In the latest struggle to combat mold and mildew on the boat, we tackled replacing the headliner. We knew there was a leak near the mast and it had been taken out and repaired but we didn’t exactly know what was going on under the original vinyl that covered the ‘ceiling’ on the boat. The amount of mildew that grew on that vinyl was just gross. I could wipe it down with bleach one day and the next week it was back. The thought of cleaning it that often when we were living on it was just not appealing, and I can’t imagine breathing the mildew nor the cleaner is very good for our lungs. So I decided it had to go. We weren’t sure exactly what was between the vinyl and the hull, it was a gamble to take it down. All I knew was that I wasn’t going to put up more vinyl. Here it is before, and from a distance it looks fine.

headliner1.0

But then I started pulling it down.

moldyheadliner1.0

All that dark stuff on the backside of the vinyl… we were breathing that in every time we got on the boat! The only good thing is that there is 3/8″ plywood attached to the hull and the seams looked fairly straight.  Here’s another closer picture of the mildew.

moldyheadliner1.1 ICKY!

When I started this project, I didn’t think it would take very long. Haha, that’s pretty funny, a quick boat project! It took me several days to just get the old vinyl down, then I had to get the foam off. I think the guys that put it up invested stock in staples because there had to have been millions of staples holding the vinyl and foam up. MILLIONS OF STAPLES that each had to be individually pried up with a screwdriver and pulled out with pliers. My arms got a workout!

staples

stickyfoam1

It took me several days to take the vinyl down and the foam even longer. The original foam pulled down easily after the staples were taken out, but the area that had been fixed had new foam put in with spray adhesive and it did not want to come off. And once I finally got it off the plywood was a sticky mess underneath.

stickyfoam

I tried several products to get the sticky foam off the plywood, but what worked best was a gel type of Goo Gone. The bottle on the right didn’t work at all and it didn’t spray very well either.

stickyremover

All this working above my head meant I needed eye protection, but most goggles fog up here in the South Texas humidity so I needed some with air flow. I found these at Lowe’s, and I love them! They protect my eyes from falling bits of yuck and are comfortable. So comfortable that I have worn them off the boat and in the car on the way home and not even realized it!

3msafetyglasses

Once all the foam was removed, the surface had to be sanded down to remove the sticky residue. That made a huge mess. We spent as much time cleaning up as we did actually working on the ceiling.

So now we had a blank canvas. We discussed several options, from fabric to the plastic we used on the walls to paint. I voted paint (and I won because it was the best and easiest idea).  We weren’t  sure what we would do about the gaps between the plywood pieces, but I had some ideas. First we put on three (yes, three) layers of Kilz primer. I wanted a barrier in case there were anymore leaks and it kept any mildew in the plywood away from my lungs. Then we talked top coat. We finally went with John’s suggestion of a textured deck paint (Rescue It) from Lowe’s. It is meant to be outdoors and the texture would fill in small gaps (which we had plenty of). Next was to pick the color, warm beige, neutral white or cool blue? I had enough brown tones with the abundance of teak so I ruled beige out. We decided white would be to stark so a light blue that matched the sunbrella fabric won. Here is the clean plywood, the primer and the blue in one shot.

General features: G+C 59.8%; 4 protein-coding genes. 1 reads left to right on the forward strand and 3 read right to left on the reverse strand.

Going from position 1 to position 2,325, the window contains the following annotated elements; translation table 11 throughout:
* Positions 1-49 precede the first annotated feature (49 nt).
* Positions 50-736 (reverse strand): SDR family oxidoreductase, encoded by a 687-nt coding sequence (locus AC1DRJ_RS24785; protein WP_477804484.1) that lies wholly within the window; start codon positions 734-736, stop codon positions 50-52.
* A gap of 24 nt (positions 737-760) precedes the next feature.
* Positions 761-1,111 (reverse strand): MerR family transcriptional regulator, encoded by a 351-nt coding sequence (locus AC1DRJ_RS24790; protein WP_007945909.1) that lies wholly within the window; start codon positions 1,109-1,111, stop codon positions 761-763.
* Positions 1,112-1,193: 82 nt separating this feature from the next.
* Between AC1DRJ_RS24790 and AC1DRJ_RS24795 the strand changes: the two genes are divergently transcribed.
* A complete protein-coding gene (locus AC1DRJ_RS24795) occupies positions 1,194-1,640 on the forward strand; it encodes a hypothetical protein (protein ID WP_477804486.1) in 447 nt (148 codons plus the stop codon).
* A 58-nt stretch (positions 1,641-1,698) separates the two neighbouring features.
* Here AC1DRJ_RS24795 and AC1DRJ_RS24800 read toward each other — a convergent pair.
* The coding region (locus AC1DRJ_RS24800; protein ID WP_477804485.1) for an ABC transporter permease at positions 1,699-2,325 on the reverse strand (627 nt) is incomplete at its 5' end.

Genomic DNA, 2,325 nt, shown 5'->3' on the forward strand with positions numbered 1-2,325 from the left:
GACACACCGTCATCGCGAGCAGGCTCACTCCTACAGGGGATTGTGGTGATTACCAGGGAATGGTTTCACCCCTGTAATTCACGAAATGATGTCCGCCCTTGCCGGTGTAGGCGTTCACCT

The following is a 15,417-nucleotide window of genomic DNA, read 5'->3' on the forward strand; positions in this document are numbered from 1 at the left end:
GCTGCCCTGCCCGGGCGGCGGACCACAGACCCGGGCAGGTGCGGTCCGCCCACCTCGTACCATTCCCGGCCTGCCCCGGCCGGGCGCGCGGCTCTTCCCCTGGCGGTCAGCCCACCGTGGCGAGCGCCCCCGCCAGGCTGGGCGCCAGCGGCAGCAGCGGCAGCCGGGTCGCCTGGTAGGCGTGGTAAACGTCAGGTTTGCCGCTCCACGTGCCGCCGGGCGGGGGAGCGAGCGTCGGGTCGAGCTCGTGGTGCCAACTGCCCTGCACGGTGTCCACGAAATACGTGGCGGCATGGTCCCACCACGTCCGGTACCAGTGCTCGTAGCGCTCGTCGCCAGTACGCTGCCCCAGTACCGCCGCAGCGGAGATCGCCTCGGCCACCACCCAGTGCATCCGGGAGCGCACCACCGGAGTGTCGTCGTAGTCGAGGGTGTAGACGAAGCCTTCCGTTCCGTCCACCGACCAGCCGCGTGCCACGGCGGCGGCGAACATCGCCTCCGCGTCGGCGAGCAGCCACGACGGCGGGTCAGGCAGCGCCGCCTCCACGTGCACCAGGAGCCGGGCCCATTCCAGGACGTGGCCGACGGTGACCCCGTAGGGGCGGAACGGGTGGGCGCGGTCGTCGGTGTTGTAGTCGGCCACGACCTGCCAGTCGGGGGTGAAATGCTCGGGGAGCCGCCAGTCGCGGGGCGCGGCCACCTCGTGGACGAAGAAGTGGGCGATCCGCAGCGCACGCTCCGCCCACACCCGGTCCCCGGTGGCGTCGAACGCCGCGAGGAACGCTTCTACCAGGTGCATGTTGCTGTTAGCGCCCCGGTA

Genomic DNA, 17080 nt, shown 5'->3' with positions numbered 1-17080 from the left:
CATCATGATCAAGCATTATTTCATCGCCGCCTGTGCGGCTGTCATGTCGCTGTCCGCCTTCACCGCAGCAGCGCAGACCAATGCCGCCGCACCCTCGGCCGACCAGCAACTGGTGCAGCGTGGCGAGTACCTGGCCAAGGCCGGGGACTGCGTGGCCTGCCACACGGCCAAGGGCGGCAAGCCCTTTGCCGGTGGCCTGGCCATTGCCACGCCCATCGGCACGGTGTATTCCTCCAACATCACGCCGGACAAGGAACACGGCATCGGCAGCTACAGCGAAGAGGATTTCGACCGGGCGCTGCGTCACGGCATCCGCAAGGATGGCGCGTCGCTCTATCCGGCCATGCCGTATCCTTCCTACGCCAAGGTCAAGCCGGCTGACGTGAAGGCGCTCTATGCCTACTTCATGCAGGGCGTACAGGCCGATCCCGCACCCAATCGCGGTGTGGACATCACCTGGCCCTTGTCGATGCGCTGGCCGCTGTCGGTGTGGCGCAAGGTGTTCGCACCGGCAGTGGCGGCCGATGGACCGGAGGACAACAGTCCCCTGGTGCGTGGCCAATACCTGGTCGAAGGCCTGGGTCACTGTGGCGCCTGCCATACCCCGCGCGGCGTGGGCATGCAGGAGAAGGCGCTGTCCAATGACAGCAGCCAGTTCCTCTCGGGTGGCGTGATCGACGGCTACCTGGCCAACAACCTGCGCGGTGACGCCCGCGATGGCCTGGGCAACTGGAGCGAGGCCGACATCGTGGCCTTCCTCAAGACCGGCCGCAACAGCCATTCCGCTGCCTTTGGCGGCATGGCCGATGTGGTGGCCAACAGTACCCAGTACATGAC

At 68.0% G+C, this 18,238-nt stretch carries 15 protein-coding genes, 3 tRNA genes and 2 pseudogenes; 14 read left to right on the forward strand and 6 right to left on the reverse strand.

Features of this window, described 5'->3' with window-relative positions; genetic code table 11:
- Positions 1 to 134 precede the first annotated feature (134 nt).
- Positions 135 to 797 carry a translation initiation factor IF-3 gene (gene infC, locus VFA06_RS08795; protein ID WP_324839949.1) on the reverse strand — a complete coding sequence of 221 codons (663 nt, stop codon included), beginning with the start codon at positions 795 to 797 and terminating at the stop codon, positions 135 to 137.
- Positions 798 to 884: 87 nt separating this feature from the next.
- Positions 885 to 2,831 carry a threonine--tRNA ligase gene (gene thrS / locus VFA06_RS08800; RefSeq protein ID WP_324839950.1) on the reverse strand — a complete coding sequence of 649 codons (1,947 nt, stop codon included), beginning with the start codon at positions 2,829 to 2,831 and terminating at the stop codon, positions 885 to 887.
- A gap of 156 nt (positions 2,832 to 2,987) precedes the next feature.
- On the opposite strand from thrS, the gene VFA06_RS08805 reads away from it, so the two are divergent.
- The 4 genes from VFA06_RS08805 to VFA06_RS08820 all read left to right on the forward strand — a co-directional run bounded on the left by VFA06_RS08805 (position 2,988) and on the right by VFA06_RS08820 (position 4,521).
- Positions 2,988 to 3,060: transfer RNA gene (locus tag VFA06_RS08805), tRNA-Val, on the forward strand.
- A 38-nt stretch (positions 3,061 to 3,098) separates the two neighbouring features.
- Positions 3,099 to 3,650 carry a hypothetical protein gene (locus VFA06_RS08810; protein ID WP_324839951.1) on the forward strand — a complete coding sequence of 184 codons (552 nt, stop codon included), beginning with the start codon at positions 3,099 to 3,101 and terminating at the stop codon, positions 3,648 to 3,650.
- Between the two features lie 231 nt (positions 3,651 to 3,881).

colors

It really does look so much better than the vinyl. The primer dried quickly so that went up easily, but the deck paint took 6 hours between coats. We chose to put on two coats, and it did fill in small holes and gaps. I really like the blue also, it brightens up the whole boat. We had another issue besides the gaps between the plywood pieces, the vinyl and foam were thick, and the paint (even 5 coats) is not. The vinyl and foam were installed first, then all the woodwork was put in. There were places where the old vinyl was extremely visible, enough that it would bother me every time I looked at it. Hmmm, I needed to think about that.

I decided to put some of the old teak pieces we had removed from the walls to good use. I covered the gaps between the plywood with them, a very good way to recycle! It makes the ceiling onto a big jigsaw puzzle, I like the character it brings to the boat. And I used old rope to cover up the spots where I could see the old vinyl, like trim. Rope trim.

ropetrim1.1ropetrim1.2

ropetrim1.3

Here is the finished headliner and trim:

ropetrim1.4

I like it! I hope it will be maintenance free (or as maintenance free as you can get on a sailboat). The paint didn’t cover all the dings, holes and screws in the plywood, but it looks so much better. And the mildew is gone and hopefully won’t grow on the painted surface.

I also added a bit of galley storage with some hanging wine glasses and attaching a basket to the ceiling for the new dishes from Sea Dog.

galleyorganizing

My quick project lasted over two months! Well, that’s how boat projects go… Onto the next one!

Sailboat Headliner Replacement
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